NEW DELHI, September 13 (Reuters): The government raised the price of heavily subsidised diesel on Thursday to rein in its fiscal deficit and fight the threat of becoming the first of the big emerging economies to be downgraded to junk.
The fuel price increase is politically risky and will almost certainly trigger street protests and a backlash from Congress Party allies worried about losing votes in state elections.
Protests earlier this year over petrol price and railway fare hikes prompted Prime Minister Manmohan Singh to back down and partially roll them back.
Diesel is one of the main contributors to a large subsidy bill that is seen pushing the country`s fiscal deficit above a target of 5.1 percent of gross domestic product. The fuel is mainly used by the poor and farmers, key constituencies of the Congress Party.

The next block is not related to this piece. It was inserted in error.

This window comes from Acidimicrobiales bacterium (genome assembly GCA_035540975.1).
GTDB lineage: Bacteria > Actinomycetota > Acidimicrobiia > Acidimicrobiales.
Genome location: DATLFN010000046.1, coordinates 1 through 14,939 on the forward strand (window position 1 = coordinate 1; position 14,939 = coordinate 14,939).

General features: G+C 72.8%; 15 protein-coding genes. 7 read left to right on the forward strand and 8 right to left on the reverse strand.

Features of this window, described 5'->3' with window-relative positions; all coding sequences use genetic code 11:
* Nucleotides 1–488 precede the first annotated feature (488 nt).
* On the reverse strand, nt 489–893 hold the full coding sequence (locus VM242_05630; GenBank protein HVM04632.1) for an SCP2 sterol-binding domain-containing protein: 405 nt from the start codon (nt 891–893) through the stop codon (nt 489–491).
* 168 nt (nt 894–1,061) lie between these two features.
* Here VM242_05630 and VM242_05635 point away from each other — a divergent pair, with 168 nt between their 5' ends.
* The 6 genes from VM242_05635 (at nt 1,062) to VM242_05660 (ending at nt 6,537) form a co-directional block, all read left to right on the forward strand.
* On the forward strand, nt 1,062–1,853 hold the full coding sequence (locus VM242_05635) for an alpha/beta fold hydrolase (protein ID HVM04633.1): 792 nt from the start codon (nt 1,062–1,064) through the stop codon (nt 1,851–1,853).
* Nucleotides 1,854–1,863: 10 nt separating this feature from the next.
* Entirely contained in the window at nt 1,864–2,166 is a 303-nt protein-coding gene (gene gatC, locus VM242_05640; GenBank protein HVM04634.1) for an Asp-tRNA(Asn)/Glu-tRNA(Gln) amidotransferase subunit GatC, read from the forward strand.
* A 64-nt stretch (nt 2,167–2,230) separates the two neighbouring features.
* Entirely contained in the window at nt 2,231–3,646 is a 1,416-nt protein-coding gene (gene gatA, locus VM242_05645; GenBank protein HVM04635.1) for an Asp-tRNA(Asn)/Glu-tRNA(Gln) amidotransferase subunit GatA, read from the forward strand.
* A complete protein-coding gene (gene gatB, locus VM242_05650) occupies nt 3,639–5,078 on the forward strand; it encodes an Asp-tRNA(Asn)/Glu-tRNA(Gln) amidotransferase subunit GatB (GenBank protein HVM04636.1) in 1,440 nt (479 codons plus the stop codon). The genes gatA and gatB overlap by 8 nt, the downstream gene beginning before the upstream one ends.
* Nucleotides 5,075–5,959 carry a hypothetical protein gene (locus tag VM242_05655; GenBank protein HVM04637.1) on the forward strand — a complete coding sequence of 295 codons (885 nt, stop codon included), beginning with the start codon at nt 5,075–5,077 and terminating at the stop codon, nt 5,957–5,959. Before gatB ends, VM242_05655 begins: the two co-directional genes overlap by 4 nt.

The long-awaited decision follows intense pressure on Prime Minister Singh to plug one of the biggest drains on the treasury. His government is also grappling with a sluggish economy and a slump in investment.
“It is a major positive for the markets,” said G. Chokkalingam, Executive Director & Chief Investment Officer, Centrum Wealth Management. “There will be more confidence now on other reform measures too.”
A cabinet committee agreed to raise diesel prices by 12 percent, or 5 rupees per litre, and restricted sales of subsidised LPG cylinders to six per consumer annually, the government said in a statement. It left petrol and kerosene prices unchanged.
The measures are effective from Friday.